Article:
Since the periodicity of my long-running quotations series has been getting asymptotic with infinity, here are the quotes that have been piling up since the last edition...   (read more)

I've just gotten around to reading Overclocked, Cory Doctorow's latest collection of short fiction. Doctorow, you will recall, is digital rights activist, fellow of the Electronic Frontier Foundation, bane of DRM implementers everywhere, and co-proprietor of the world's most popular blog....   (read more)

Ayaan Hirsi Ali is the Somali-born feminist, writer, and politician who has been living under 24-hour guard since a promise to kill her was found pinned to the body of Dutch filmmaker Theo van Gough...   (read more)

So, in the wake of the Archbishop of Canterbury's call for Islamic Law in Britain, I've been making an ass of myself by debating the issue with a friend, and for some reason not really giving a damn about politeness or civility or humility....   (read more)

Rowan Williams, the Archbishop of Canterbury, and (thus) head of the Church of England, gave a speech in which he predicted that the adoption of some parts of sharia (Islamic religious law) within the UK were "inevitable"...   (read more)

"And fight in the Way of Allah [1] those who fight you ... And kill them wherever you find them, and turn them out from where they have turned you out."...   (read more)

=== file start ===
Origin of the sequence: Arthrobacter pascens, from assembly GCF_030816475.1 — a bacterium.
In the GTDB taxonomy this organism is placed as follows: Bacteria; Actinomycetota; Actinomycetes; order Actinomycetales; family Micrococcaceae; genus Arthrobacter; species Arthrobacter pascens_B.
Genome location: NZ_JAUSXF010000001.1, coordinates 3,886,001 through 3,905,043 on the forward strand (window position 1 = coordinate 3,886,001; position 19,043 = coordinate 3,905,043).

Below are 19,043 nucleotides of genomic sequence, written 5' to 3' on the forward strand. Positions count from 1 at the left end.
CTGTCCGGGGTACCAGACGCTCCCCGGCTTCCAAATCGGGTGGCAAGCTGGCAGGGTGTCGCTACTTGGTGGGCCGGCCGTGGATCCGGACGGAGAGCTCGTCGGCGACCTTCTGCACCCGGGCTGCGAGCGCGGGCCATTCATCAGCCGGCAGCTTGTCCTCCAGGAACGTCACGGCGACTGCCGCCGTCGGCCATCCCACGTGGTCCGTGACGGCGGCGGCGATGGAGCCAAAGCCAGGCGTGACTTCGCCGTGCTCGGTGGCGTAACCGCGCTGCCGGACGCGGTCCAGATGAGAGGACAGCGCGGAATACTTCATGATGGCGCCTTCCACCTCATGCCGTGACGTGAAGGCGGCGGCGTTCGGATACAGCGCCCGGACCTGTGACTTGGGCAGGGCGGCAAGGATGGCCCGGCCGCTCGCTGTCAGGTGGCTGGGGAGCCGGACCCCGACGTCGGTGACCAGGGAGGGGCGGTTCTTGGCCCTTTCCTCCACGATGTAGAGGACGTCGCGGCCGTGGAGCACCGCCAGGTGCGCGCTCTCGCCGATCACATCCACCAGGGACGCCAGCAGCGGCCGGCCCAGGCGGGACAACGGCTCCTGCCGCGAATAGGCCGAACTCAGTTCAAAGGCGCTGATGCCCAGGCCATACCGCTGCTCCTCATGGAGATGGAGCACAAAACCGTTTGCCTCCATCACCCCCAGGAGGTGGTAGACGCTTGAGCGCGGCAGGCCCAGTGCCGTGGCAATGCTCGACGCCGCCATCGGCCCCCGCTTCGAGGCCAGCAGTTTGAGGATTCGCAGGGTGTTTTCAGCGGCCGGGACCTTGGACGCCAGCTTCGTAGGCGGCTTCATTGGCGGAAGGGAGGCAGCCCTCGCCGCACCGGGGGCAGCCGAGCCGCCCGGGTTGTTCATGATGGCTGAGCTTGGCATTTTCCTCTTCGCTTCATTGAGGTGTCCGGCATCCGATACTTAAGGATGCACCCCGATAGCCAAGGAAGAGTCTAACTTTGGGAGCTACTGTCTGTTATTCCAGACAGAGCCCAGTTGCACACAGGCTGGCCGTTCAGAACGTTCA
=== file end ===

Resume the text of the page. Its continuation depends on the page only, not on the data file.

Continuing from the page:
No, I don't mean the Saturday that's Ian McEwan's novel, though it's really rather good and you should probably read that, though not at the expense of reading Atonement, which is just amazingly good....   (read more)

One knew, of course, that the whole racket of American evangelism was just that: a heartless con run by the second-string characters from Chaucer's "Pardoner's Tale." (You saps keep the faith. We'll just keep the money.)...   (read more)

Shortly after posting my recent piece on the spectacularly and amusingly unsuccessful attacks in London and Glasgow, I realised I'd mislabelled the perpetrators in calling them "losers". Much more apt would have been the lovely, amusing, and oh-so-useful British epithet of "muppets". These guys truly are muppets of the first rank, and they're running a Muppet Jihad....   (read more)

My purpose is to suggest a cure for the ordinary day-to-day unhappiness from which most people in civilised countries suffer, and which is all the more unbearable because, having no obvious external cause, it appears inescapable....   (read more)

"It's strange for me to say it, but this process of change has started because of the American invasion of Iraq. I was cynical about Iraq. But when I saw the Iraqi people voting three weeks ago, 8 million of them, it was the start of a new Arab world. . . ....   (read more)

In the life of man, his time is but a moment, his being an incessant flux, his senses a dim rushlight, his body a prey of worms, his soul an unquiet eddy, his fortune dark, and his fame doubtful....   (read more)

"Defying the suicide bombers and head-hackers, courageous Iraqis went to the polls in huge numbers. Before the vote, the naysayers told us that the indelible purple dye on each voter's finger would mark them out for punishment by 'insurgents'. Instead, it became a defiant symbol of the country's freedom....   (read more)

If the immediate and direct purpose of our life is not suffering then our existence is the most ill-adapted to its purpose in the world....   (read more)